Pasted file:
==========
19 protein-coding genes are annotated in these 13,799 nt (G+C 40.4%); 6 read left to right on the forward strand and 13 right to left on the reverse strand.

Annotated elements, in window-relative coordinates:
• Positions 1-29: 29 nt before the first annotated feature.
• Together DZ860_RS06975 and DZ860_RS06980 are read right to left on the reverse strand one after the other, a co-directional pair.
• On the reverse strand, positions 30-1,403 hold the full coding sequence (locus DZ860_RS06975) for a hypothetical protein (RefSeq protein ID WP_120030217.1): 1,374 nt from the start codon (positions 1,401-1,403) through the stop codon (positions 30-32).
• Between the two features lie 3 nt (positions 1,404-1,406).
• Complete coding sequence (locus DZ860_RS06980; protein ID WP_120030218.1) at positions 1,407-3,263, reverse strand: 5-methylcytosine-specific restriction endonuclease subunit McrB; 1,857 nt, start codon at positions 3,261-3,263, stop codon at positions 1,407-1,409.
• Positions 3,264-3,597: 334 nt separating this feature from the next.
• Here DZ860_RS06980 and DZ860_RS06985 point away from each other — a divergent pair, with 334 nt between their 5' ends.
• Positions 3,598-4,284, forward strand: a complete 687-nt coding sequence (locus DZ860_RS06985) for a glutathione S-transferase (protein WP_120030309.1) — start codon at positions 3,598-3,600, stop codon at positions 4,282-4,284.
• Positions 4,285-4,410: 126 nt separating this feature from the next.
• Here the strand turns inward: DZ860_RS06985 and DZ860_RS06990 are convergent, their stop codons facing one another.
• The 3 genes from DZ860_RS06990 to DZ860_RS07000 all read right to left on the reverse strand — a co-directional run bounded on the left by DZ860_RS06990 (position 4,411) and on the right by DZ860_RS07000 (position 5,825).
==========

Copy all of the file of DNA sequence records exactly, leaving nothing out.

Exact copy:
19 protein-coding genes are annotated in these 13,799 nt (G+C 40.4%); 6 read left to right on the forward strand and 13 right to left on the reverse strand.

Annotated elements, in window-relative coordinates:
• Positions 1-29: 29 nt before the first annotated feature.
• Together DZ860_RS06975 and DZ860_RS06980 are read right to left on the reverse strand one after the other, a co-directional pair.
• On the reverse strand, positions 30-1,403 hold the full coding sequence (locus DZ860_RS06975) for a hypothetical protein (RefSeq protein ID WP_120030217.1): 1,374 nt from the start codon (positions 1,401-1,403) through the stop codon (positions 30-32).
• Between the two features lie 3 nt (positions 1,404-1,406).
• Complete coding sequence (locus DZ860_RS06980; protein ID WP_120030218.1) at positions 1,407-3,263, reverse strand: 5-methylcytosine-specific restriction endonuclease subunit McrB; 1,857 nt, start codon at positions 3,261-3,263, stop codon at positions 1,407-1,409.
• Positions 3,264-3,597: 334 nt separating this feature from the next.
• Here DZ860_RS06980 and DZ860_RS06985 point away from each other — a divergent pair, with 334 nt between their 5' ends.
• Positions 3,598-4,284, forward strand: a complete 687-nt coding sequence (locus DZ860_RS06985) for a glutathione S-transferase (protein WP_120030309.1) — start codon at positions 3,598-3,600, stop codon at positions 4,282-4,284.
• Positions 4,285-4,410: 126 nt separating this feature from the next.
• Here the strand turns inward: DZ860_RS06985 and DZ860_RS06990 are convergent, their stop codons facing one another.
• The 3 genes from DZ860_RS06990 to DZ860_RS07000 all read right to left on the reverse strand — a co-directional run bounded on the left by DZ860_RS06990 (position 4,411) and on the right by DZ860_RS07000 (position 5,825).